On Reason and Emotion

Art Life , Reviews Jun 07, 2004 1 Comment

That’s the BIG THEME of the 2004 Biennale that the curator Isabel Carlos has thought up and applied evenly to all the art. According to the Sydney Morning Herald art critic Peter Hill, Carlos changed her mind halfway through curating the show, at first starting out with an idea to collect together artists from Latin America and Europe and Indigenous artists from Australia and America, but an artist named Jimmie Durham convinced her that this other idea was better.

You’d think after all this time, with all the publicity and all the press releases, we’d be a little clearer on what On Reason and Emotion is all about. The problem seems to be that it’s a bit vague, a bit nebulous and it keeps changing (or more ‘refined’ if you want to be generous). Descartes’ Error by the neurologist António Damásio is a book that analyses neurological case studies to show that emotion is crucial to human intelligence and Carlos has cited it as her prime reference in creating the theme for the Biennale. As Carlos was quoted in a press release in September 2003:

“I believe in the importance of the viewer being confronted with demanding concepts and visually powerful works of art. Rather than the restrictions of the traditional cogito (I think, therefore I am), I am interested in art that creates a bridge between these two poles. Now, one can say I feel, therefore I am. The project aims to invite the spectator to participate in an aesthetic experience using not only their sight, but also all the senses provoking active participation and inciting the emotions.”

“The show has at its core an exploration of perception and its borders. There are several complex threads, intertwining throughout the exhibition: the balance and connection between human consciousness and physicality; the architecture of the built environment as a parallel anatomy; the environment as an experience of space, and ecology as a science of interconnections; and the politics and poetics of human relationships.”

So, pretty much everything in the entire world is part of this show…

Interestingly, back in January, Carlos also cited a novel by Susan Sontag called The Volcano Lovers as an influence on the development of the theme which, in part, is the story of an English nobleman who goes to Sicily and is forced to put up with the boorish ways of his hosts. This reference to Sontag has since been dropped and we are left wondering if it just confused the already airy-fairy explanation of what the hell this show is all about or whether it revealed too much about how Carlos felt about coming to Sydney? Nah, we’re not serious but it makes you think, doesn’t it? This is what she had to say about the altruistic side of the Biennale:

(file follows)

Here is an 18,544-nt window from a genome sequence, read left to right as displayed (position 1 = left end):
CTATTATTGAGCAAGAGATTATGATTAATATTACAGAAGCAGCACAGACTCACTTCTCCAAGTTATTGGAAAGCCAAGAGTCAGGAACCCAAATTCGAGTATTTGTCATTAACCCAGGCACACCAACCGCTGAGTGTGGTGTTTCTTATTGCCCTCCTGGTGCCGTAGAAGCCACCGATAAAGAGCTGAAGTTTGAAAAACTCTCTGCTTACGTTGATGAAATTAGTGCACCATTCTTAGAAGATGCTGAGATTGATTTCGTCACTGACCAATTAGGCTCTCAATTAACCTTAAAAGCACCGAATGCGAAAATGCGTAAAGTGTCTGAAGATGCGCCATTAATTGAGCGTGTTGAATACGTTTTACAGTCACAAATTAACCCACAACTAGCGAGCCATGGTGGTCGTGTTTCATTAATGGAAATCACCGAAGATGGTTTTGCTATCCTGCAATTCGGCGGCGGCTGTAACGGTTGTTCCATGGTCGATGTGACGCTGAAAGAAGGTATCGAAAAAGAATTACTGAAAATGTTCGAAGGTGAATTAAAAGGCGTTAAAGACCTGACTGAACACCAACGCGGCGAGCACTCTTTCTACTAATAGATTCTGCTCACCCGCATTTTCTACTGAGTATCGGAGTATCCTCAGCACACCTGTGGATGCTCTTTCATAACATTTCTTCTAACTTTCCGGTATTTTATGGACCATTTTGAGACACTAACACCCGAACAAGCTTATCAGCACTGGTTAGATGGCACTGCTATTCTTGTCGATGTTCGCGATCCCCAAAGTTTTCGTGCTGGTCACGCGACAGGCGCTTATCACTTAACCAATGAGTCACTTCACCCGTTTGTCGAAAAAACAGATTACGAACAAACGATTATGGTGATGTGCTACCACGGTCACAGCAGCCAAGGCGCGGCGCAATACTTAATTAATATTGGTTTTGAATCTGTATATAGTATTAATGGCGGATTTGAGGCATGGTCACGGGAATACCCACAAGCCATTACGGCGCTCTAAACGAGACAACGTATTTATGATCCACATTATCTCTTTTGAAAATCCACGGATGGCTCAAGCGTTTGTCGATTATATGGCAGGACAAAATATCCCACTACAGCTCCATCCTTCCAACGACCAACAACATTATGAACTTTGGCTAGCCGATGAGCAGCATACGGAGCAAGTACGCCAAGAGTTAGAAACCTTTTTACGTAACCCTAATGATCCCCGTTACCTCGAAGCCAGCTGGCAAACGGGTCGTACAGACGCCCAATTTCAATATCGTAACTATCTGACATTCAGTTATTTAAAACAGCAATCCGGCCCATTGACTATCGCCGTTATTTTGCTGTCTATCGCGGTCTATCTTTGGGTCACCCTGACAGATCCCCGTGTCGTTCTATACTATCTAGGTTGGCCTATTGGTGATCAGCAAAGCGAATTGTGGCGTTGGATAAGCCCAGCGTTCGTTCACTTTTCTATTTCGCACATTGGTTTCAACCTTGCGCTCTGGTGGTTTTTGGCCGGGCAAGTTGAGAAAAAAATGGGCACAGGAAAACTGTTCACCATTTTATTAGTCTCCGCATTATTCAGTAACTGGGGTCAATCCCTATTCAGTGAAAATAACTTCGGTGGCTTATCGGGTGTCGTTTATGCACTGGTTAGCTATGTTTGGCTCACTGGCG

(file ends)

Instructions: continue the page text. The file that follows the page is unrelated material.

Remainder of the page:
“Australia is the only true Southern continent, but its predominantly Anglo-Saxon culture fosters (again, almost as a cliché) exactly the opposite of what is considered a ‘southern culture’ […] It seems that in the Australian arts culture there is a highly sophisticated critical and theoretical awareness however this faculty is frequently accompanied by a lack of visuality and a lack of direct contact with the art work. One of my aims is to bring artworks together that create a total physical and psychological experience.”

Speaking of thinking, it seems a lot of people have been doing a lot of brain work on On Reason and Emotion as Carlos felt it necessary at the media launch of the Biennale at the Art Gallery of NSW to get up at the podium and offer a further ‘clarification’ about the theme. Is the same thing, she explained, reason is emotion and emotion is reason. Is the same thing! We pondered those words long and hard as we walked around AGNSW and gazed distractedly at the big pictures, the crazy suitcase art, at the video screens and the dinkum dunny and smelled the wafting stink of cabbage from the gallery cafe. If reason and emotion are the same thing – at least as a working proposition for the show, then what does that mean? Then, later at the MCA, we had one of those moments that you hope for but rarely have, that almost physical sensation when the proverbial penny drops and you suddenly get it

Andrew Frost

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